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The knee is a very complex joint with many components making it vulnerable to a variety of injuries. When damaged, it can seriously impact your quality of life. Knee pain is one of the most common reasons people visit an orthopedic physician. Difficulty standing and walking can greatly diminish your sense of independence. The GOOD news is that most collective knee pain problems are treatable.

The CAUSES OF KNEE PAIN are many, including injury and disease. Injuries of the knee commonly seen tend to be damage to the anterior cruciate ligament, or ACL, and the meniscus. There are an estimated 2.5 million sports-related injuries a year just by adolescent athletes alone. A fracture is most often caused by trauma such as a car accident, a fall, or sports contact; the most common broken bone in the knee is the patella, more generally known as the kneecap.

Fast facts on knee injuries:

  • The highest knee injury rates occur in people between the ages of 15 to 24.
  • Sports participation is a high risk factor for knee injuries.
  • 60% of high school sports-related injuries occur in the knee.
  • Female basketball and soccer athletes are as much as 8 times more likely to suffer an ACL injury than a male.
  • Young athletes suffering an ACL injury will have an increased risk of arthritis as they age.

Orthotics-for-knee-pain

Avoiding knee injuries:

  • Warm up properly prior to exercising or participating in sports.
  • Wear proper footwear with a good fit.
  • Don’t increase sports or exercise workouts suddenly.
  • Wear knee guards in sports activities.
  • Maintain strong, flexible leg muscles.
  • Always, always, always … Use a seatbelt when driving.

The MOST WIDESPREAD DISEASE affecting the knee is arthritis, which is caused by the gradual wearing-away of cartilage. Primary symptoms are pain, swelling, and stiffness in the knee. Currently, there is no “cure” for arthritis, however there are options, both surgical and non-invasive. Depending on the amount of arthritic damage, treating knee pain may often be done without surgery. These options may include one or a combination of physical therapy, weight control, injections, medications, bracing, exercise, and strengthening. When considering knee replacement surgery, the physicians and physical therapists at Sarasota Orthopedic Associates have a wide array of experience and expertise.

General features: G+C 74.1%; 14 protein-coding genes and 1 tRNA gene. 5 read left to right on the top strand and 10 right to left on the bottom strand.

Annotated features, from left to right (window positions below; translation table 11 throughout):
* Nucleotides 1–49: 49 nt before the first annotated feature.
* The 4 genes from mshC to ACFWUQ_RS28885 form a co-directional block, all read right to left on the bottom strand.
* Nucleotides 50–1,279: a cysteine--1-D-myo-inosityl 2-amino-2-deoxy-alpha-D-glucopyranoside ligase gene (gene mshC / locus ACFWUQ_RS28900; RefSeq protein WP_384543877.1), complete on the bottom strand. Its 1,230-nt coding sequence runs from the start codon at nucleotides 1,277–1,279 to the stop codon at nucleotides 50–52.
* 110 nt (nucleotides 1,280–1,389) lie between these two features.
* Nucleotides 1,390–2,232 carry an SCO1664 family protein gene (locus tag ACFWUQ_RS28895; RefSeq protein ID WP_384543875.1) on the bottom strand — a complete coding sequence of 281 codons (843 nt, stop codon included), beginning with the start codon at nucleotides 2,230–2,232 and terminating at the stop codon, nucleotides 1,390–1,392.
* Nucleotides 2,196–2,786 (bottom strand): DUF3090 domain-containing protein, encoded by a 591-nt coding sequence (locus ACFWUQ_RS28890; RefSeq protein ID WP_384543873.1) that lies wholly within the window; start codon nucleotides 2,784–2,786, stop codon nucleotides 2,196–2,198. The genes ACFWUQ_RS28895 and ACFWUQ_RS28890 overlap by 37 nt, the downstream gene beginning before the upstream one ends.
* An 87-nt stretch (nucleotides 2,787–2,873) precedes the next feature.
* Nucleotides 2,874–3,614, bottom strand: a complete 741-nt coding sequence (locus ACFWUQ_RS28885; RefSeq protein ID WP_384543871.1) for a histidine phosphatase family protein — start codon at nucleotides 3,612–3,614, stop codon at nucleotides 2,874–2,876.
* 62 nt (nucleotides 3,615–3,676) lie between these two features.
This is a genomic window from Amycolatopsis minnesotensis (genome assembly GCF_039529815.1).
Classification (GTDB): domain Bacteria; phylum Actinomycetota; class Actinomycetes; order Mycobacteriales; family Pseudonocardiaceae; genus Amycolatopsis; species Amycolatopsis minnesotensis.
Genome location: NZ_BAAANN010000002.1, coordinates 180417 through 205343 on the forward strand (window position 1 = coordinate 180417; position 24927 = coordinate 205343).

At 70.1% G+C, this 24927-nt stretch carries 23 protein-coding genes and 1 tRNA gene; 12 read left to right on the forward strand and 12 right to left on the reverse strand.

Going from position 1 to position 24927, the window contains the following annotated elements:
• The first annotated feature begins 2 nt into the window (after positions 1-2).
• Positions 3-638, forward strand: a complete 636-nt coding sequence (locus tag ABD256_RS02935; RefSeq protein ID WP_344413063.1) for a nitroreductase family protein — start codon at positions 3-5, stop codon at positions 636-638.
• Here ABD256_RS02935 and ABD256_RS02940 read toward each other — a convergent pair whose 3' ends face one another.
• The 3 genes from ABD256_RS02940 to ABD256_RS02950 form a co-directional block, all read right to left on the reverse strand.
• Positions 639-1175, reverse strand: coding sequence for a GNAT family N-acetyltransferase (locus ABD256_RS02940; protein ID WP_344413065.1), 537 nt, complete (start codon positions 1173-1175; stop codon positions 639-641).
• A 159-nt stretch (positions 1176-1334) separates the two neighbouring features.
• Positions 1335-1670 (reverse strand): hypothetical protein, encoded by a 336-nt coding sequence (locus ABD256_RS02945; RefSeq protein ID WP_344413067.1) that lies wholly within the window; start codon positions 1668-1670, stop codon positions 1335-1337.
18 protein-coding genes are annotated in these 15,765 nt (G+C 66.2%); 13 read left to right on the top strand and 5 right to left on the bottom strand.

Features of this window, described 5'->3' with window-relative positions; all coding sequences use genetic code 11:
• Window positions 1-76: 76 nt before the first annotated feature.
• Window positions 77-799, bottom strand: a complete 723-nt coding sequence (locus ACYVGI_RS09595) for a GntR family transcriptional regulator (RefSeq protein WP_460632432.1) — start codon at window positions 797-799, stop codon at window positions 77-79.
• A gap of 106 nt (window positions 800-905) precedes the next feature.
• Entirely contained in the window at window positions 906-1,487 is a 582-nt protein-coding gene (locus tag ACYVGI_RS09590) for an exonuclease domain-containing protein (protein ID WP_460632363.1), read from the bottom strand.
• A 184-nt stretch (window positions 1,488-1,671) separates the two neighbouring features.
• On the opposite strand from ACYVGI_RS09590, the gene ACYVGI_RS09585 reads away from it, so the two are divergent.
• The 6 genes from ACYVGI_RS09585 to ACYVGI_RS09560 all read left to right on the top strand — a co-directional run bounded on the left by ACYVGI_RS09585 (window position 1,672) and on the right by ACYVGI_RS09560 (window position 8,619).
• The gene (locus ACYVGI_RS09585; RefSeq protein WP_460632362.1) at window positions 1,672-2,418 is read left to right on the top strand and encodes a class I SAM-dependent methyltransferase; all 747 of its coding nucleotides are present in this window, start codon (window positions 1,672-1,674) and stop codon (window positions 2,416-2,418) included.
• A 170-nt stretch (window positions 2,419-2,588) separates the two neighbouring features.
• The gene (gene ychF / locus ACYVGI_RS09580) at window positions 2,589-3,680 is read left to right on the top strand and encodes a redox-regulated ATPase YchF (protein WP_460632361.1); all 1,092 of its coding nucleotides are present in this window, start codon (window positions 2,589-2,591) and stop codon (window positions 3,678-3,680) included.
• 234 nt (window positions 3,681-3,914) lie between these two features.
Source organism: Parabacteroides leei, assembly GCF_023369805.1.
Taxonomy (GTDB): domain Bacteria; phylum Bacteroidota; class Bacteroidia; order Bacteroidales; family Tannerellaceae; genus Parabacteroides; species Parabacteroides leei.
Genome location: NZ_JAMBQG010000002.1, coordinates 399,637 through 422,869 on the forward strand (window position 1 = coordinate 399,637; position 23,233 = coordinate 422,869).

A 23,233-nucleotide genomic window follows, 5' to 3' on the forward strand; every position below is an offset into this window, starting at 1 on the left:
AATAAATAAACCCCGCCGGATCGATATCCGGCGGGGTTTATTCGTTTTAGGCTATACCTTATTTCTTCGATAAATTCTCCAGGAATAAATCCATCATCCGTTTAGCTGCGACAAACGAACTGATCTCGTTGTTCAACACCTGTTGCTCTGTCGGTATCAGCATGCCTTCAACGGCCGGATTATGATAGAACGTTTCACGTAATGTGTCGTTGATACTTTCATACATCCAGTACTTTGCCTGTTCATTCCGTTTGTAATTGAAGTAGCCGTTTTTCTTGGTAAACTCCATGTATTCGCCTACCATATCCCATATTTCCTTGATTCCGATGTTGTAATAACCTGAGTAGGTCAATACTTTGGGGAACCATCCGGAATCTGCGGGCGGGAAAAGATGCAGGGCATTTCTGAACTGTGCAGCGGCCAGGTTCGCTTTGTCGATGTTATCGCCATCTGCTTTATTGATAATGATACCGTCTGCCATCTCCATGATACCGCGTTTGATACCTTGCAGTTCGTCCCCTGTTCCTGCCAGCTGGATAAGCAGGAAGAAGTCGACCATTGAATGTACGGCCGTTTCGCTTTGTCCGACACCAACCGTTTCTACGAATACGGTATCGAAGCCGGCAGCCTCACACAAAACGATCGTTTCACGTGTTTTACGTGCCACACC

Whatever the cause of your knee pain, from sports injury to trauma to arthritis, the 13 physicians at Sarasota Orthopedic Associates are here to help alleviate your discomfort. We have four convenient locations. Browse here to view our physicians and their specialties or call us at 941-951-2663 to make an appointment.

Sources: SOA.md website; MediLexicon International; arthritis.org; webMD

INSPIRATION JUST AHEAD — Meet Dr Kim Furman

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The fifth in our series of getting to know our SOA physicians on a personal level features Dr Kim Furman, Fellowship Trained and Board Re-Certified Orthopedic physician.  Dr Furman specializes in hip and knee joint replacements, and there’s an inspirational side of him you may not know.  Read about it here:

What inspired you to become a physician?

Great question but difficult to answer.  Since age 9 while growing up in Brooklyn, I wanted to go into medicine. Perhaps I was influenced by my next door neighbor, who was general physician, as well as my childhood pediatrician, who made house calls, when I was sick.  Surprisingly, my parents never directed me to the medical field but fully supported my decision.

Why orthopedics?

Several factors influenced my decision for Orthopedics.

As a kid, I was always working with my Dad in his basement workshop, building and repairing all sorts of stuff.  I was mechanically inclined and loved working with my hands.

For 7 years, while in college and medical school, I was an operating room technician at Columbia Presbyterian Medical Center. I had the opportunity to work with all the surgical specialties.  I was fascinated by reconstructive plastic surgery and this became my initial focus.  During that time I suffered a traumatic knee injury.  A close friend of my family was an orthopedic surgeon.  He took care of my knee injury and had a significant impact on redirecting my focus to orthopedics.

While continuing work at Columbia Presbyterian, I rotated through orthopedics.  It was at that point that my decision for orthopedics was solidified.  I loved all the neat tools that were used.  Working on fixing fractures was just like woodworking I did as a kid and continue to do now.